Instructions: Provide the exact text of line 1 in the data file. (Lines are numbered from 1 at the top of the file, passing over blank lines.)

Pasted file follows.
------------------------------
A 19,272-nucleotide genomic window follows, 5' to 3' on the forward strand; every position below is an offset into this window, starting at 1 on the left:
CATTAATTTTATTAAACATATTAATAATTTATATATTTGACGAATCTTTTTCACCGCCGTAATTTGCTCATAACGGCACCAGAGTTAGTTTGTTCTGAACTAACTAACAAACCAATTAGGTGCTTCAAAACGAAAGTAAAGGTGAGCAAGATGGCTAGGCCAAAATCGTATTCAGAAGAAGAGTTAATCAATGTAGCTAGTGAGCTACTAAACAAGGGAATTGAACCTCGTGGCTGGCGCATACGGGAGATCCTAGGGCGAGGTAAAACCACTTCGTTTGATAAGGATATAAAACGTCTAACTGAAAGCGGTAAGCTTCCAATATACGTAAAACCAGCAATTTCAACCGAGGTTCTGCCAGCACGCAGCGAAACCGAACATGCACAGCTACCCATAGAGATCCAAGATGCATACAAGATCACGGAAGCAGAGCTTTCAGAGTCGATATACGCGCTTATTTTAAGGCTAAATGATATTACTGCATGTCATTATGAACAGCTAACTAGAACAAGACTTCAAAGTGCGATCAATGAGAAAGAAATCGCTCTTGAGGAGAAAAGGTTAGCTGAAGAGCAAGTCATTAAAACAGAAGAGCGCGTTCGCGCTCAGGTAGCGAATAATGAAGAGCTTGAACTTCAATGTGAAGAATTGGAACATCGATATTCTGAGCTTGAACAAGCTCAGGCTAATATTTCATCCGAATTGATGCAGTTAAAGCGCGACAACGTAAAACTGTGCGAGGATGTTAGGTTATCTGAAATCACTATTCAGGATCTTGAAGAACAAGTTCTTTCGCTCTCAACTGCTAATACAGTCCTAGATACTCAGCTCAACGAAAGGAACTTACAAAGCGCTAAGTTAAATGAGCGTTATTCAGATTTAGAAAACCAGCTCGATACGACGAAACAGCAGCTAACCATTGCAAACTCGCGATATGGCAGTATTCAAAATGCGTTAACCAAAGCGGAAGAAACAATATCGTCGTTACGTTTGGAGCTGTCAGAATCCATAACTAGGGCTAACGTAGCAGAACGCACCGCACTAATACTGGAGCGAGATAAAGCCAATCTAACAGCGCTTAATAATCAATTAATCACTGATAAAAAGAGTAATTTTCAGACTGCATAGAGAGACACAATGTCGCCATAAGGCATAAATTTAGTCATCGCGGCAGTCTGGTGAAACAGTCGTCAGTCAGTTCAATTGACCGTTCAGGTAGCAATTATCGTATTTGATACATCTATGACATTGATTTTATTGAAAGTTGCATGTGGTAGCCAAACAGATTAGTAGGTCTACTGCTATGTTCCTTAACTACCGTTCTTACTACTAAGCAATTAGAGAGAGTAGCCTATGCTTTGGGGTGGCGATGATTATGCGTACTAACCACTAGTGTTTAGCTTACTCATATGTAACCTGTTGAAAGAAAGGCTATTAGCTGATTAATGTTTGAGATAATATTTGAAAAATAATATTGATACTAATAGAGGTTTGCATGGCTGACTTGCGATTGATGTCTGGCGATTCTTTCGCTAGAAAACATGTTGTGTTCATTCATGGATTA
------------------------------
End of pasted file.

A 19,272-nucleotide genomic window follows, 5' to 3' on the forward strand; every position below is an offset into this window, starting at 1 on the left: